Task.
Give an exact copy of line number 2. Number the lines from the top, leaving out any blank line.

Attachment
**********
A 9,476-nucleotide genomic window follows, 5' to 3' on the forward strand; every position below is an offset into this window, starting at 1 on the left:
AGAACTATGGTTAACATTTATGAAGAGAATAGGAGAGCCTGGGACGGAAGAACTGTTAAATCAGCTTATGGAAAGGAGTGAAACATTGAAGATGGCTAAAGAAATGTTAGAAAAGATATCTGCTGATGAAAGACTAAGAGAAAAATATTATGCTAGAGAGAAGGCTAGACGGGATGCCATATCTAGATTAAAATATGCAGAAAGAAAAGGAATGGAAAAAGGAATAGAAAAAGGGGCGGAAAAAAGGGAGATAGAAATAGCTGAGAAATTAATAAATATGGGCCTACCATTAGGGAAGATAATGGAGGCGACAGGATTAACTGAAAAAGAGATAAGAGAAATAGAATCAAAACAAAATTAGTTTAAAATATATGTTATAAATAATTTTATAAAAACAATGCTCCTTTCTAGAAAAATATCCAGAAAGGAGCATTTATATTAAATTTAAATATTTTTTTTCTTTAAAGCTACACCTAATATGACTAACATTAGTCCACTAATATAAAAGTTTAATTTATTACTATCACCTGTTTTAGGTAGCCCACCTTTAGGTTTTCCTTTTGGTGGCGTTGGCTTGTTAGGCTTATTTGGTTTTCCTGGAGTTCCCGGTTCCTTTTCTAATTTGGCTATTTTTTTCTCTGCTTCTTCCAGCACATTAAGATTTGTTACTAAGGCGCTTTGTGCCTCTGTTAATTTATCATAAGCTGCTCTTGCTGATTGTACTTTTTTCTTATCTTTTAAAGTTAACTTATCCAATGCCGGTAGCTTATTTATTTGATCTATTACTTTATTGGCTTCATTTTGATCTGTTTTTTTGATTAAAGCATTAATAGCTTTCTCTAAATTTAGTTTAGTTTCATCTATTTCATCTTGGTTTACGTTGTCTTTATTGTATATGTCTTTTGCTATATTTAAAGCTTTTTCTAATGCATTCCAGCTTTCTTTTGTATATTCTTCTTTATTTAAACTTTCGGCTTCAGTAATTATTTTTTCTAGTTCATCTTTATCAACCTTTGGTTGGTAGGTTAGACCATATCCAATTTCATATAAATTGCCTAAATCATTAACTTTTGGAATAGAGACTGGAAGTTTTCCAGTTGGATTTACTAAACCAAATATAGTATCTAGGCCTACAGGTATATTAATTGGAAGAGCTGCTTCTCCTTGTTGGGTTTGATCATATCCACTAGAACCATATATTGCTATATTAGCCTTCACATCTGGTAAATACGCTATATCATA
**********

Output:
AGAACTATGGTTAACATTTATGAAGAGAATAGGAGAGCCTGGGACGGAAGAACTGTTAAATCAGCTTATGGAAAGGAGTGAAACATTGAAGATGGCTAAAGAAATGTTAGAAAAGATATCTGCTGATGAAAGACTAAGAGAAAAATATTATGCTAGAGAGAAGGCTAGACGGGATGCCATATCTAGATTAAAATATGCAGAAAGAAAAGGAATGGAAAAAGGAATAGAAAAAGGGGCGGAAAAAAGGGAGATAGAAATAGCTGAGAAATTAATAAATATGGGCCTACCATTAGGGAAGATAATGGAGGCGACAGGATTAACTGAAAAAGAGATAAGAGAAATAGAATCAAAACAAAATTAGTTTAAAATATATGTTATAAATAATTTTATAAAAACAATGCTCCTTTCTAGAAAAATATCCAGAAAGGAGCATTTATATTAAATTTAAATATTTTTTTTCTTTAAAGCTACACCTAATATGACTAACATTAGTCCACTAATATAAAAGTTTAATTTATTACTATCACCTGTTTTAGGTAGCCCACCTTTAGGTTTTCCTTTTGGTGGCGTTGGCTTGTTAGGCTTATTTGGTTTTCCTGGAGTTCCCGGTTCCTTTTCTAATTTGGCTATTTTTTTCTCTGCTTCTTCCAGCACATTAAGATTTGTTACTAAGGCGCTTTGTGCCTCTGTTAATTTATCATAAGCTGCTCTTGCTGATTGTACTTTTTTCTTATCTTTTAAAGTTAACTTATCCAATGCCGGTAGCTTATTTATTTGATCTATTACTTTATTGGCTTCATTTTGATCTGTTTTTTTGATTAAAGCATTAATAGCTTTCTCTAAATTTAGTTTAGTTTCATCTATTTCATCTTGGTTTACGTTGTCTTTATTGTATATGTCTTTTGCTATATTTAAAGCTTTTTCTAATGCATTCCAGCTTTCTTTTGTATATTCTTCTTTATTTAAACTTTCGGCTTCAGTAATTATTTTTTCTAGTTCATCTTTATCAACCTTTGGTTGGTAGGTTAGACCATATCCAATTTCATATAAATTGCCTAAATCATTAACTTTTGGAATAGAGACTGGAAGTTTTCCAGTTGGATTTACTAAACCAAATATAGTATCTAGGCCTACAGGTATATTAATTGGAAGAGCTGCTTCTCCTTGTTGGGTTTGATCATATCCACTAGAACCATATATTGCTATATTAGCCTTCACATCTGGTAAATACGCTATATCATA